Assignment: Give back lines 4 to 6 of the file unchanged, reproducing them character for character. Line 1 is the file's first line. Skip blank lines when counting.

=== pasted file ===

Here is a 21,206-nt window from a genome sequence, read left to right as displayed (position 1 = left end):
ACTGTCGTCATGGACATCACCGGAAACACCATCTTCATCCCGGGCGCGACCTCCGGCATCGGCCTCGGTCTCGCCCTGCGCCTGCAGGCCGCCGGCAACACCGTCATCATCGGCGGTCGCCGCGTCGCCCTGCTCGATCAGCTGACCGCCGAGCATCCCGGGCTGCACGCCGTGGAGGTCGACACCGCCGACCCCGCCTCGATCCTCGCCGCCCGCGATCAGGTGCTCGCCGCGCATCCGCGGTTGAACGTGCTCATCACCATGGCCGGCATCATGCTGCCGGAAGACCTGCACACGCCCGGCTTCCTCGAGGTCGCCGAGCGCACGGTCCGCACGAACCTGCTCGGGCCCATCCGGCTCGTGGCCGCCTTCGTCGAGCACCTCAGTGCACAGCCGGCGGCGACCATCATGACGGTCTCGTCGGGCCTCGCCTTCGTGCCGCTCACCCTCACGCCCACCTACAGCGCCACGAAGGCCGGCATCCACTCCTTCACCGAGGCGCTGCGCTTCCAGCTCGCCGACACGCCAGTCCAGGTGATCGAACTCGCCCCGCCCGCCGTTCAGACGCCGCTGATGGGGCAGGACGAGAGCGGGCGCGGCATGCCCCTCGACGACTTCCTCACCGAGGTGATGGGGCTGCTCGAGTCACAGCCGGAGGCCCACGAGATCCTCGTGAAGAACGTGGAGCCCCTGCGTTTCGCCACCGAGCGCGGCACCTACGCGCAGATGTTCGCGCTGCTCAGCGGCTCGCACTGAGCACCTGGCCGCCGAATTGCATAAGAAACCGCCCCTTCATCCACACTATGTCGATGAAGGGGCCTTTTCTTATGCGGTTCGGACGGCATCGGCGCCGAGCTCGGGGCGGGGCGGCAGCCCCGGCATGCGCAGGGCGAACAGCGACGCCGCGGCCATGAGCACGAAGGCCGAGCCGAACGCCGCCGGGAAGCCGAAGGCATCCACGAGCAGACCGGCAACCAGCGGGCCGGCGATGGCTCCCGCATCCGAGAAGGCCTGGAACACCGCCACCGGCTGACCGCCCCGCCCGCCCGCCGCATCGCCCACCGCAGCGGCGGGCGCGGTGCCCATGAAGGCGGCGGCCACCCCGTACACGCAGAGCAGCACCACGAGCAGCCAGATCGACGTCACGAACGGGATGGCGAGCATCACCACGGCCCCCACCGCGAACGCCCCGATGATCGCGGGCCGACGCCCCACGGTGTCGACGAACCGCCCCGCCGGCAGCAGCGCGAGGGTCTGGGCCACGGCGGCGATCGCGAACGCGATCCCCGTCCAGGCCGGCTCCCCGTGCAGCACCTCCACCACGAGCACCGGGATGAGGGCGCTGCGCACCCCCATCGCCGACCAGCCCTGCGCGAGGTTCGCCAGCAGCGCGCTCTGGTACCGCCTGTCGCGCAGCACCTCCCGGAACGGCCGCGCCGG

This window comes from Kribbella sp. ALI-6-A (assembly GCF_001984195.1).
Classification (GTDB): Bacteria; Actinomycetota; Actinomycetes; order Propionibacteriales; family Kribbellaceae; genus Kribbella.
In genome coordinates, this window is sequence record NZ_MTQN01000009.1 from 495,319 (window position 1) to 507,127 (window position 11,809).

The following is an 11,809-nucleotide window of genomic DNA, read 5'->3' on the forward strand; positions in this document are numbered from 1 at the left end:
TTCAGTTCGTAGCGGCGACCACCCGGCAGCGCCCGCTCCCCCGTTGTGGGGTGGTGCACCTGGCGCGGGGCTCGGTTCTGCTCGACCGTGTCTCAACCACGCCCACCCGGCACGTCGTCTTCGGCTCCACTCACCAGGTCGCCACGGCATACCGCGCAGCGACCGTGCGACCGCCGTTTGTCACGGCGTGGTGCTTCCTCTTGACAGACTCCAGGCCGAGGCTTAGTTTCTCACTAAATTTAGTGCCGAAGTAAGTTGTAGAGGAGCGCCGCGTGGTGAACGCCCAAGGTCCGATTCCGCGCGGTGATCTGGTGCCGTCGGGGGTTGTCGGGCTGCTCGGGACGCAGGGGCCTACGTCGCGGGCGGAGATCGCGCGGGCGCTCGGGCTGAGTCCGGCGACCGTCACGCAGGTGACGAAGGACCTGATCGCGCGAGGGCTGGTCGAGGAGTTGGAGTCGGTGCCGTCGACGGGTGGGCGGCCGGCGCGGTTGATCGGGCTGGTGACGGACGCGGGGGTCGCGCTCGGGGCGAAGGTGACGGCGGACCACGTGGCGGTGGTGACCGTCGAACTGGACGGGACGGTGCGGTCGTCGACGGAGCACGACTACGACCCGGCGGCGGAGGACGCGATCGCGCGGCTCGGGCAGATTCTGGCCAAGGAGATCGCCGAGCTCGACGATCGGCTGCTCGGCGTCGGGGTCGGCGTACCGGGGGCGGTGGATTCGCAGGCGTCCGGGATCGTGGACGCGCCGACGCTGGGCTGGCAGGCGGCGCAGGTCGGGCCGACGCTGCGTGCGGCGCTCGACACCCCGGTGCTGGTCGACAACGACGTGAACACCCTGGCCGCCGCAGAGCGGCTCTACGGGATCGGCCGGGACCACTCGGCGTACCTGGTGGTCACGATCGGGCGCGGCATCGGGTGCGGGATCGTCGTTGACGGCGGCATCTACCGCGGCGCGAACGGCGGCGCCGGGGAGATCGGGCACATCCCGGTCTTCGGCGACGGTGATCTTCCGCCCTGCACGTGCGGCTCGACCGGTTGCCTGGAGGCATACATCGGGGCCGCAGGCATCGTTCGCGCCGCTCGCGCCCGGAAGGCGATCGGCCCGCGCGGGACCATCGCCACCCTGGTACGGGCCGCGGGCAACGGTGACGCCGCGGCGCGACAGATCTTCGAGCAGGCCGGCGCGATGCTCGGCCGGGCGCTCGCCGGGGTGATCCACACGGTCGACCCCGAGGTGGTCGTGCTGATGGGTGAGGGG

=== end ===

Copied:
Classification (GTDB): Bacteria; Actinomycetota; Actinomycetes; order Propionibacteriales; family Kribbellaceae; genus Kribbella.
In genome coordinates, this window is sequence record NZ_MTQN01000009.1 from 495,319 (window position 1) to 507,127 (window position 11,809).

The following is an 11,809-nucleotide window of genomic DNA, read 5'->3' on the forward strand; positions in this document are numbered from 1 at the left end: